When the Gods Have Left You

The road had been long, but most roads were in hindsight. Dust coated the figure who sat the horse of an indeterminate brown, clearly a warrior's horse, but the figure on its back sat hunched over enough that little enough could be determined just from a quick glance. A closer look, however, would suggest the figure was probably male, although relatively slim. A closer look revealed a longsword poking below the edge of the dusty cloak that hid most of the figure. The boots were scraped and scuffed, but had been of decent quality when they'd been new. The cloak, likewise, had been good material at one time but today it looked the worse for wear. The saddle, on the other hand, was still in good shape. Obviously well cared for, just as the horse looked like it had been cared for as much as possible, all the leather of the tack supple and well oiled, clean aside from dust. All in all, the figure may have fallen on hard times, or may have journeyed far, but he was still doing alright. The bredth of the shoulders suggested that he could still defend what was his, also, if that should become necessary.

Tristan straightened in the saddle and silver eyes scanned the small town as the horse continued to plod wearily forward. As the head lifted the hood of the cloak fell back, revealing black curly hair and pale skin that revealed origins somewhere to the West, perhaps from one of the great city states even. The face was handsome, just this side of pretty, and masculine although young and clean-shaven. An observer might wonder whether Tristan had long been able to claim manhood and just how thick his whiskers grew if he did not shave them.

Of course, any observer who thought that a man sat the horse would be mistaken in a fundamental way, although the mistake was one that Tristan cultivated. For Tristan was no man. No, a woman sat the horse. There was a trick there, and not one of makeup or false padding. No, the illusion went deeper for illusion it was. Tristan was the servant of the goddess Kasha, goddess of light, and as a boon from her deity she had chosen to hide her sex. To the world, she was a man unless she chose to let the illusion fall. It was a choice she made, on occasion, but rarely. The occasional time wandering through a city, a reminder that when she had been younger she had worn dresses. A reminder that, as her goddess had warned her, one day the illusion would be broken and she would be as she was, not as she appeared.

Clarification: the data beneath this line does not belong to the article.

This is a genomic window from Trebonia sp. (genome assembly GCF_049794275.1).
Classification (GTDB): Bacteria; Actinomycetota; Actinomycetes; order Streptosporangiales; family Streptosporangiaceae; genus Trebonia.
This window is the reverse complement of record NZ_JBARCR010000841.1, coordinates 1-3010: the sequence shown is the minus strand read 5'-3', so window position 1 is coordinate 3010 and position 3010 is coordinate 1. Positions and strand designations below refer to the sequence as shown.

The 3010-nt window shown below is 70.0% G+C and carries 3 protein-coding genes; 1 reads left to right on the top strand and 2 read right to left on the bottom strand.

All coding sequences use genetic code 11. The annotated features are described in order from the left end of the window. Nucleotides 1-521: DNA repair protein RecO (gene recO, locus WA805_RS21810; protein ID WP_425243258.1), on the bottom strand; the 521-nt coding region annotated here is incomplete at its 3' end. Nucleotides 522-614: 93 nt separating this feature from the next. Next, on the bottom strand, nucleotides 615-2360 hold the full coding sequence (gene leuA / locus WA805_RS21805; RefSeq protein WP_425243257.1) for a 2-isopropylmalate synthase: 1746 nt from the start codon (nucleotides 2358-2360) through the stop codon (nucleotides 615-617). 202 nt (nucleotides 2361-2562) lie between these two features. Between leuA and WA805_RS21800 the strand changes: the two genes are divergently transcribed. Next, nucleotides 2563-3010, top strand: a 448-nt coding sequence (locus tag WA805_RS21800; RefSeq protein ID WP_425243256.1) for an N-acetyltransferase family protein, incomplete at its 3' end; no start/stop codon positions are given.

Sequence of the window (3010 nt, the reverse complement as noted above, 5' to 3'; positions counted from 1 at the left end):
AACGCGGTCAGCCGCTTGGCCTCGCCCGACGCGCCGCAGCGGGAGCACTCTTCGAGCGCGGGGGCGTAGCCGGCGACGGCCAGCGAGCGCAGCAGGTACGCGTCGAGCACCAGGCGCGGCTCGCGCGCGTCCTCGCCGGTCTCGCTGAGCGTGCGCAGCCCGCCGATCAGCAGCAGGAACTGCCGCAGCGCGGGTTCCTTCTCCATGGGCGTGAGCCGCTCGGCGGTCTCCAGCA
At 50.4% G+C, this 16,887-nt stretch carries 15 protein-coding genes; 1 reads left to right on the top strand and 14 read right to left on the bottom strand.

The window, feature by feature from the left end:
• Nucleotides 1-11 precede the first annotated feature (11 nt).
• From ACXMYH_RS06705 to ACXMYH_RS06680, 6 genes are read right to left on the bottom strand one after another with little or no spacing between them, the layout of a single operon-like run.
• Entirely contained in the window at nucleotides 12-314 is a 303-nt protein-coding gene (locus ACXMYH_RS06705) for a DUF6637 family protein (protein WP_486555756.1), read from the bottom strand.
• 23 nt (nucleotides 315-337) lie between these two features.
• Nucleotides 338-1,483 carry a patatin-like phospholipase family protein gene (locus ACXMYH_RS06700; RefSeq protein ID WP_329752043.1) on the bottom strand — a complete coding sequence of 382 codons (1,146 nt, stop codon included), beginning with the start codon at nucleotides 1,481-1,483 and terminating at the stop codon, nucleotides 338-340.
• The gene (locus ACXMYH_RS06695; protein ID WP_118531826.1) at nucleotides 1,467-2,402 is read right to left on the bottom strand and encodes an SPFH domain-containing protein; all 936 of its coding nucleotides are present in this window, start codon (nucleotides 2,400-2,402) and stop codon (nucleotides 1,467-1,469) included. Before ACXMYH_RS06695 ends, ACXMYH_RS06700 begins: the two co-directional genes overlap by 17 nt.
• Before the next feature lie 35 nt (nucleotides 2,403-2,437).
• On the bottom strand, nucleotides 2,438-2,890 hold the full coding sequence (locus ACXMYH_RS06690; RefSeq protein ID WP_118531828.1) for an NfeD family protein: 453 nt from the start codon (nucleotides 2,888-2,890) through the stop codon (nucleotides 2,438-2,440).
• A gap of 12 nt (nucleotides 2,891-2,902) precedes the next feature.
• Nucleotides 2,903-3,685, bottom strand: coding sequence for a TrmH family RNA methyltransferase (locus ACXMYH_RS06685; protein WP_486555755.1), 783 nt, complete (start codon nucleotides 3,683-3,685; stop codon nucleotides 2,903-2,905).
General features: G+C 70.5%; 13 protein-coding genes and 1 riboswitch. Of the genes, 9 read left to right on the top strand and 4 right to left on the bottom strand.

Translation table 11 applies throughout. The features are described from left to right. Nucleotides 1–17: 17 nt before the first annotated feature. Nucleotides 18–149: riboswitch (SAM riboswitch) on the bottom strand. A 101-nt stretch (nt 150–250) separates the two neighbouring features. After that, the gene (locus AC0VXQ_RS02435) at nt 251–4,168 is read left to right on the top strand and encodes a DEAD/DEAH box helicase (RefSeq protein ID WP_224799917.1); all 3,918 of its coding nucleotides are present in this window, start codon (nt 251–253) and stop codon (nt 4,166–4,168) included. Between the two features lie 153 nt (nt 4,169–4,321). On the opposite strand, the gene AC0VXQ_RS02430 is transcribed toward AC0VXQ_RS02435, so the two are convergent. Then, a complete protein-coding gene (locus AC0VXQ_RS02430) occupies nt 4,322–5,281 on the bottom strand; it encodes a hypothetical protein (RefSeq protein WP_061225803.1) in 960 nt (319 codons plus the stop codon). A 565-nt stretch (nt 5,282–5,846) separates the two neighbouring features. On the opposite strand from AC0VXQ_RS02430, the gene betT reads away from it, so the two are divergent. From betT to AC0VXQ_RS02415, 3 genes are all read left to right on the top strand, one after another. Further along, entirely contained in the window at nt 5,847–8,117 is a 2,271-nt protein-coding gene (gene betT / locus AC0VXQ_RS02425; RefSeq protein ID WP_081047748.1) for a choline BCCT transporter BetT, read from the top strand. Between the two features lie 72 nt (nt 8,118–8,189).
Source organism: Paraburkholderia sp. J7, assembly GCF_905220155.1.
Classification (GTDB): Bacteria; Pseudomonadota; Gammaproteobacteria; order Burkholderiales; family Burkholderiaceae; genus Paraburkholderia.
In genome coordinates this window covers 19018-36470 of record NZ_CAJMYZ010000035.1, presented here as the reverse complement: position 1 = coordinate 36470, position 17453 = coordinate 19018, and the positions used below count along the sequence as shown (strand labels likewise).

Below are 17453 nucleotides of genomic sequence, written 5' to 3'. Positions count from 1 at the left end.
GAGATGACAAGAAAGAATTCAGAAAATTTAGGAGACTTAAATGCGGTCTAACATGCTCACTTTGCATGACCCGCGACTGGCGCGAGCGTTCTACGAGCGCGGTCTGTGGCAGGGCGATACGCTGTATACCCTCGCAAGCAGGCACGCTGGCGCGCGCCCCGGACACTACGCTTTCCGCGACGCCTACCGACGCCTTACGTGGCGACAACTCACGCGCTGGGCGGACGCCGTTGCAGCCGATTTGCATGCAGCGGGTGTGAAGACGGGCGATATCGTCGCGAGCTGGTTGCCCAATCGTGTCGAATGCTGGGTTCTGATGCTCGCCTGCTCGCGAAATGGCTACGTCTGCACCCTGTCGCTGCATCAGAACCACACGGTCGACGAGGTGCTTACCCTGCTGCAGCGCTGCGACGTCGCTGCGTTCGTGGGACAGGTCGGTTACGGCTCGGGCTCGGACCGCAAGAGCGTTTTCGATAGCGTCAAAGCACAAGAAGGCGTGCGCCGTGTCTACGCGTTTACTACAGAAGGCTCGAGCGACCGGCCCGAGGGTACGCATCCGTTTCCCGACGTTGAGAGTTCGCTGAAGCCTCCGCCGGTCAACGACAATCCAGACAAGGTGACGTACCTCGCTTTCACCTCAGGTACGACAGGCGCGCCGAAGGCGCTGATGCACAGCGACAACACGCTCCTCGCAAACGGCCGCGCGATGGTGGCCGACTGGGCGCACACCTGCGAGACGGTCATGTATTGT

To all intents and purposes, Tristan appeared to be a man. The illusion would not be broken by magic, unless it be by the magic of another deity. To any sense Tristan would seem a man, even unclothed. Even she forgot sometimes that the body she apparently wore was not her own. Her face was a slightly more masculine version of her true visage, her shoulders a touch broader, her hips more than a touch slimmer, and her chest significantly flatter. As a woman she was striking, and well curved. As a man she was slimmer, lean, muscular without being bulky. All in all, the differences were minimal. Still the same mouth, the same eyes and nose. Still the same height and colouring, the same strength and bearing. It was, however, a difference she clung to. She dreaded the day Kasha's prophecy would come true and through some unknown circumstance the illusion would be broken.

She could release the illusion at will and had to for one day of every year, but in such circumstances she could regain the illusion. If, however, her concentration were broken enough that she could no longer hold to the illusion whether through pain, exhaustion, an overwhelming emotional upheaval, or - most unlikely of all - through an acceptance of herself, the illusion would be broken forever. It would not be regained through any means, and Tristan would be revealed to all as she truly was. It was something she hoped never came and guarded against as much as she could. But one day it would happen.